But why is it there, in Oxfordshire? It doesn't sit on a coal mine. And it's quite big. Probably, one has to look no further than the site of a former air base at Aldermaston, a few miles to the north. My godfather was a 'metallurgist', he said, and worked at Harwell. He didn't tell me that he worked at the Atomic Weapons Research Establishment. They needed a lot of electricity, so I suppose Didcot was the solution. Harwell/Aldermaston is also the site of the Joint European Torus experiment in the generation of power through fusion. Legend has it that Didcot rattles, wheezes and nearly flakes out when they fire up the torus, and it manages to produce enough power for a 20 watt bulb. Mind you, it does that in a few picoseconds or whatever. And then nobody can go near it for months. But they'll get there in the end. Of course, like Didcot, the AWRE Aldermaston has been sold off.

FuelTotal MWOverallUK %

To get back onto the theme: the UK doesn't own much of the generation power in the Kingdom. Actually, it is laughable: we own 0% of the power from nuclear, oil and biomass; around 10% each of coal and gas; 1.7% of hydro; 0.7% of wind; and 0.7% of light oil.

Windmills all over the place, against the wishes of the residents in many cases, and we own 0.7% of the output. Who has been shafted, and by whom?


Saturday, 24 January 2009

Who owns the generating stations?

We know who owns the megawatts (FRG 20,510; France 19,259; UK 18,262) but before listing the amounts of power delivered by each type of fuel, how many powerstations, using what type of fuel, are owned by whom in 2008?

Nuclear: only 10 stations, all owned by EdF. That must rate as the greatest triumph of the anti-nuclear Movement, even if there are worries about the disposal of waste. France itself has 57, producing 88% of the county's electrical power at a low price to the public. French companies also built the two units at the Koeberg power station outside CapeTown.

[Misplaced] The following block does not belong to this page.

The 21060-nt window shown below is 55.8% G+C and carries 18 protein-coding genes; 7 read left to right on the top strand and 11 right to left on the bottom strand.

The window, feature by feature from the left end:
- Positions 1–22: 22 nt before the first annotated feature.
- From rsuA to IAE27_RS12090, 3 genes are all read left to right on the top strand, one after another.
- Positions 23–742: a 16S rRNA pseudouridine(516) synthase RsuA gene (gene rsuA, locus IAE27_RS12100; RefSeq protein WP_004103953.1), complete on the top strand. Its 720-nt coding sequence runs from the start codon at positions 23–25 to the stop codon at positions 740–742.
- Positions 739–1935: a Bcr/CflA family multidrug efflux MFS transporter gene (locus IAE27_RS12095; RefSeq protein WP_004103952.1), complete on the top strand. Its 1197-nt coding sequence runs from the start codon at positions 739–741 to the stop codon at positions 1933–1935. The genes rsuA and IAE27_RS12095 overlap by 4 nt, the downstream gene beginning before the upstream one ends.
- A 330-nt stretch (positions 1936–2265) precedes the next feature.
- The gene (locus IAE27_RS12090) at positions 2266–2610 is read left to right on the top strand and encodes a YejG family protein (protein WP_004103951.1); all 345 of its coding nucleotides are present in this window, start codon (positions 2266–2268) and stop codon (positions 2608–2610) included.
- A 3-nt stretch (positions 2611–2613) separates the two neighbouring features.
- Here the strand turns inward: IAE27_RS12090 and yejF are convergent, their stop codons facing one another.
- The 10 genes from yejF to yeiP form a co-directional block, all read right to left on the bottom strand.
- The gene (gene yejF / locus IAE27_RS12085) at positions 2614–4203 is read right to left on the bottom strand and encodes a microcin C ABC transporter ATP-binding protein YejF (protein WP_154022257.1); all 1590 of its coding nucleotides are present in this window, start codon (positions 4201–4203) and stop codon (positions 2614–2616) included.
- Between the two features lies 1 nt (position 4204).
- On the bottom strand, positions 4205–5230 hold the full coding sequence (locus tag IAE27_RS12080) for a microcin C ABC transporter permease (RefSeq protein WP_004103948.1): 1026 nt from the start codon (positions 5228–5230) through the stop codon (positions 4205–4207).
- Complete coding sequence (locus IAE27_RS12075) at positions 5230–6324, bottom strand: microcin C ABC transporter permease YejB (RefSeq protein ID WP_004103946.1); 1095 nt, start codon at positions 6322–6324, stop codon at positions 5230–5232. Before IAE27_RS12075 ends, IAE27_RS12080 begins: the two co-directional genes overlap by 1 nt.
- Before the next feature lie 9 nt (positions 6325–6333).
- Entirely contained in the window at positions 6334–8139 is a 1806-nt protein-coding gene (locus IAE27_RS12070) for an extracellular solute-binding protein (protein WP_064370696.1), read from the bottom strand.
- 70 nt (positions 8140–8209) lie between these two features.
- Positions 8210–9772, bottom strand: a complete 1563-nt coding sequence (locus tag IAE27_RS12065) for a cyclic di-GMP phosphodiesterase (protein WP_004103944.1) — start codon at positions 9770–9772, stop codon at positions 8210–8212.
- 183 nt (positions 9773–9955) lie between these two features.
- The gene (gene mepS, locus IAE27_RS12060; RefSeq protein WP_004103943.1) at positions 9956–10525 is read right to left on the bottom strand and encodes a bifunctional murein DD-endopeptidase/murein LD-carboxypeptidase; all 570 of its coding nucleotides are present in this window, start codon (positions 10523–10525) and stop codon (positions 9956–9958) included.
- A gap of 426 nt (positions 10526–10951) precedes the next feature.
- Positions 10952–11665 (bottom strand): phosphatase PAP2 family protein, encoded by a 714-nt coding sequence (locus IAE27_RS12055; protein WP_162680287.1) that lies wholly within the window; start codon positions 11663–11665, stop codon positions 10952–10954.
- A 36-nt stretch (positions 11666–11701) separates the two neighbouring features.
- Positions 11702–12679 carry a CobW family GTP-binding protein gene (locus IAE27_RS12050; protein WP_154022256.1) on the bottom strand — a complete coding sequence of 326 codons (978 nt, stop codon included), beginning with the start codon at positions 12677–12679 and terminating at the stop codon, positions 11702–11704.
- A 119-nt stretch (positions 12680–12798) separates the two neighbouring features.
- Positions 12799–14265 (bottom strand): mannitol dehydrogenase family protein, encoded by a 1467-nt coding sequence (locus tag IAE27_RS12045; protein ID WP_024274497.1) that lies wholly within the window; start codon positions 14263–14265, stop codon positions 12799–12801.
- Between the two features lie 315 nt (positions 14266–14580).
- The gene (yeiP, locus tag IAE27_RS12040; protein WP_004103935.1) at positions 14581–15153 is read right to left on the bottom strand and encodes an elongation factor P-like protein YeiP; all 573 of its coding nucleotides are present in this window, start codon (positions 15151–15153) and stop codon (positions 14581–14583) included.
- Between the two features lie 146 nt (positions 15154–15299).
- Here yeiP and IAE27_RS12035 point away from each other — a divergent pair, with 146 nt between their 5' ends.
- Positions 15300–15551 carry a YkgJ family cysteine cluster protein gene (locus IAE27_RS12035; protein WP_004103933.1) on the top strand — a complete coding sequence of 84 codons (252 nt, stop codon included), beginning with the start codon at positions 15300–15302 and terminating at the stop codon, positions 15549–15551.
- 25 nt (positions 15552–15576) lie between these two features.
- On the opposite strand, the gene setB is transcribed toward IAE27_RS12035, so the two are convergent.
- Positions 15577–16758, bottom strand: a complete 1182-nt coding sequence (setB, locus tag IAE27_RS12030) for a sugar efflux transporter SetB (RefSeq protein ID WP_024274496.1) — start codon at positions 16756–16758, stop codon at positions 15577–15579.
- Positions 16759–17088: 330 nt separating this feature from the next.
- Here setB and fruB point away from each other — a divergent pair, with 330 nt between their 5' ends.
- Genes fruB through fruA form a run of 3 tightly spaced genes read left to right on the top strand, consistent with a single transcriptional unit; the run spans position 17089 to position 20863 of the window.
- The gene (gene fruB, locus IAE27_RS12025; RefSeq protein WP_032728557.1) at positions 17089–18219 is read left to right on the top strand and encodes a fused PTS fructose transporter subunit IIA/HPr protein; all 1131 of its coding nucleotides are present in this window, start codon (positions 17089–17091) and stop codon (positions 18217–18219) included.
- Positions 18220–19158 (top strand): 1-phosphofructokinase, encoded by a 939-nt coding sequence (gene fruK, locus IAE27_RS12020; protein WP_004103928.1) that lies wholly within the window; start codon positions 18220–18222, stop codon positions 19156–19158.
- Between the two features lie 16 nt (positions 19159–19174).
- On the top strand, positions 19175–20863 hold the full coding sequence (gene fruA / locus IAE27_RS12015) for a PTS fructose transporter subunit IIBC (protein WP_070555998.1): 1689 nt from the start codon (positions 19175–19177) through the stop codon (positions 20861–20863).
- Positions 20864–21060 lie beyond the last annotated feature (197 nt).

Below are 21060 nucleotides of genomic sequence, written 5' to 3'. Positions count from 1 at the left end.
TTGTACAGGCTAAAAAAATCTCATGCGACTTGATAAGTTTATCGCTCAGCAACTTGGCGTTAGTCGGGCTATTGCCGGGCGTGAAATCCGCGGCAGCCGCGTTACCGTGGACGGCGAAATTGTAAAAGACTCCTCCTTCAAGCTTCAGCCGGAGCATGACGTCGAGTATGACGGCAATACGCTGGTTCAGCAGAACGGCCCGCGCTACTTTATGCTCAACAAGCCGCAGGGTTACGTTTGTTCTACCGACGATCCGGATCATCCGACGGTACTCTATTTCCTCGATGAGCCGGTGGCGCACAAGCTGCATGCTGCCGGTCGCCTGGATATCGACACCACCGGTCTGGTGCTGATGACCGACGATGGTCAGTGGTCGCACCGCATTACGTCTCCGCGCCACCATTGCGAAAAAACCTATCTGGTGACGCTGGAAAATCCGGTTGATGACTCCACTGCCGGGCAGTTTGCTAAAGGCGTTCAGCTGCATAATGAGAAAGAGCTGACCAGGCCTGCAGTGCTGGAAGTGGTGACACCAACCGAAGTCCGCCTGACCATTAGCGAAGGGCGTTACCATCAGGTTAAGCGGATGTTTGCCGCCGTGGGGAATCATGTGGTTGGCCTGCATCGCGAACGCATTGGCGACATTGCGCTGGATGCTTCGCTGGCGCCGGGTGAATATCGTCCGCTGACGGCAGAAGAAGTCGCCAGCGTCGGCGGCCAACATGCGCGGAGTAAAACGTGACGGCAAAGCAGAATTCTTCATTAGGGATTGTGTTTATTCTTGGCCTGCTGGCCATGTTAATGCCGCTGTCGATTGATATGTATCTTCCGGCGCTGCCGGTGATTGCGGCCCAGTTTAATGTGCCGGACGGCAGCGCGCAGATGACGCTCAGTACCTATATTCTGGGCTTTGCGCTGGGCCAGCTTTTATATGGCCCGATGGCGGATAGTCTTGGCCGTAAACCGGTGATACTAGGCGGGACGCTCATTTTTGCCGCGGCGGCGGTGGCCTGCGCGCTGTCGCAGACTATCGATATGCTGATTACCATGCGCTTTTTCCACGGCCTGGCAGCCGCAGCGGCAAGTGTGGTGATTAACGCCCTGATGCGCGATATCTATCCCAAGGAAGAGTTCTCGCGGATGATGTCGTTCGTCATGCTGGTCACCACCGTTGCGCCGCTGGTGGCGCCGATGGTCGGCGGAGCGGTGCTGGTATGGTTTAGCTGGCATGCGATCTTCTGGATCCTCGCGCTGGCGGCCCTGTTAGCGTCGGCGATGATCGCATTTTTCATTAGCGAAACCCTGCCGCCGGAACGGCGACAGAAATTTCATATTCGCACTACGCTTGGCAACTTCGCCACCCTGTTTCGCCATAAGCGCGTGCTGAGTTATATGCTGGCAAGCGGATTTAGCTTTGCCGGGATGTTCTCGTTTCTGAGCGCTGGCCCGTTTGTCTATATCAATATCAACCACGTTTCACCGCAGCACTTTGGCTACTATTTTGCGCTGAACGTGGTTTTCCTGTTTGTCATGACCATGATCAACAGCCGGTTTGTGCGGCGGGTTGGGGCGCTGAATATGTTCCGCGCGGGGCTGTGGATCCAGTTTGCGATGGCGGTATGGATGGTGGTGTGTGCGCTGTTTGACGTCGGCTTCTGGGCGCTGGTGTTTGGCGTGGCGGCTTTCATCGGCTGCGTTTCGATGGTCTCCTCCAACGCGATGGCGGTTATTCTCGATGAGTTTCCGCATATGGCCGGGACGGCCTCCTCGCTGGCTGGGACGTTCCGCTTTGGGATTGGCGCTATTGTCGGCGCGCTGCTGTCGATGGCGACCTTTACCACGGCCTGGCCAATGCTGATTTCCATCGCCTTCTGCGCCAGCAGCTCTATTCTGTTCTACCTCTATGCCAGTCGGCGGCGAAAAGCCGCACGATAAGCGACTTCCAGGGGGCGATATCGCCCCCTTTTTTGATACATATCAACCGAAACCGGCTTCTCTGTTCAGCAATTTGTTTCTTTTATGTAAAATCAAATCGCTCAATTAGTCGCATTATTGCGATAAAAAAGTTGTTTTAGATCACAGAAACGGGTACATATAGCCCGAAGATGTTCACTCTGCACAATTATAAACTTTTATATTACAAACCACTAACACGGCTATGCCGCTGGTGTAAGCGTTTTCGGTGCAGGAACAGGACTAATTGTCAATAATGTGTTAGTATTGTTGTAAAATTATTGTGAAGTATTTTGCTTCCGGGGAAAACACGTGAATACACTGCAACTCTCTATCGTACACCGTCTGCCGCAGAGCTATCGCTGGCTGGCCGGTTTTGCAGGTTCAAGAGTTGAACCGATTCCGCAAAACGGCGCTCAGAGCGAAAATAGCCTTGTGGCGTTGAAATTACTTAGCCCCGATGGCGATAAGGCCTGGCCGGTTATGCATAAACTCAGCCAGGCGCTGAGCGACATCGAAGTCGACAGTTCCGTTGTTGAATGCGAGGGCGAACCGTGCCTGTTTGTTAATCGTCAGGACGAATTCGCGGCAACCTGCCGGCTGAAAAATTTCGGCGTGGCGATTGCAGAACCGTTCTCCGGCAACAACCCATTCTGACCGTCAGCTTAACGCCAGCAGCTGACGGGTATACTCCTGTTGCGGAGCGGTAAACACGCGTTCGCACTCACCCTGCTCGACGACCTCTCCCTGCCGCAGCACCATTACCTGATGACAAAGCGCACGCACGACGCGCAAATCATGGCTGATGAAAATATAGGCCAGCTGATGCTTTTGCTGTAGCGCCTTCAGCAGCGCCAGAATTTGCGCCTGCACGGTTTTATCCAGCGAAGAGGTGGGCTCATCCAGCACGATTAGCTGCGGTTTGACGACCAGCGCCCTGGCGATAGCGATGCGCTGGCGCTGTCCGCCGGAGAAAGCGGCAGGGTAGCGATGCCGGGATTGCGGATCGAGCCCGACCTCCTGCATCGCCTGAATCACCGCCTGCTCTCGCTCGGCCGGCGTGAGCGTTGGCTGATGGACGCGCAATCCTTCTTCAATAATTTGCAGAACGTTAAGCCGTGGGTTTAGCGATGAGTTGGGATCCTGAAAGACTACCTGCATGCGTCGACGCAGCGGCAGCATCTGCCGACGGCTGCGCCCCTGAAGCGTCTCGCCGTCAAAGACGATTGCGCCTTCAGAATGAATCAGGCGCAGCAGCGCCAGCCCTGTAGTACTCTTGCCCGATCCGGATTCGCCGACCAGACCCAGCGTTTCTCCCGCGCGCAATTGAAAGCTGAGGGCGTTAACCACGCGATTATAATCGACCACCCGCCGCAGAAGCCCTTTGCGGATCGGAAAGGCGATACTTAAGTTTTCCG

Coal: 18 stations, owned by FRG (6), Spain (4), France (3), UK/Spain (2), UK/Japan (1), USA (1), Canada (1). Just as an aside, the Canadian owners include a teachers Pension Fund.

Other Hydrocarbons: again, the 'Big Three' predominate in ownership of stations using gas, oil, gasoil (and including diesel, kerosene (paraffin in GB-speak): FRG (27); France (19); and UK (39 - a big number but this includes a number of small local powerstations generating <10 MW).

Hydro-electric: the only useful renewable power source, with three large installations over 100 MW and the rest mostly under 20 MW. Generally speaking, hydro just keeps going, given a moderate amount of rain, or a river that has a generous supply somewhere. There are 81 installations, mostly owned in the UK (59). Another aside, the Inga I and Inga II powerstations (1,774 MW installed base) on the Congo River are in a bad state of repair, but produce around 700 MW today. They are being re-furbished currently (Inga III and Inga IV and could produce around 50,000 MW (60% of the total UK pwer output).

Wind: when you really want it, it never obliges. Ask any sailor who likes to race. It can be very frustrating. Anyway, there are 97 installations (groups of windmills) with the bulk of ownership associated with UK: UK (25); UK/Spain (18); UK/FRG/Bahrain (17). The FRG is well represented (20) and France (6). The only problem with wind is that it needs back-up, when there is no wind, the users have to get their power from somewhere, so there has to be excess capacity available within the system. But is can still save on oil and gas, nevertheless.

Biomass: great! Especially the chicken poo, with Australian interests leading the charge (4).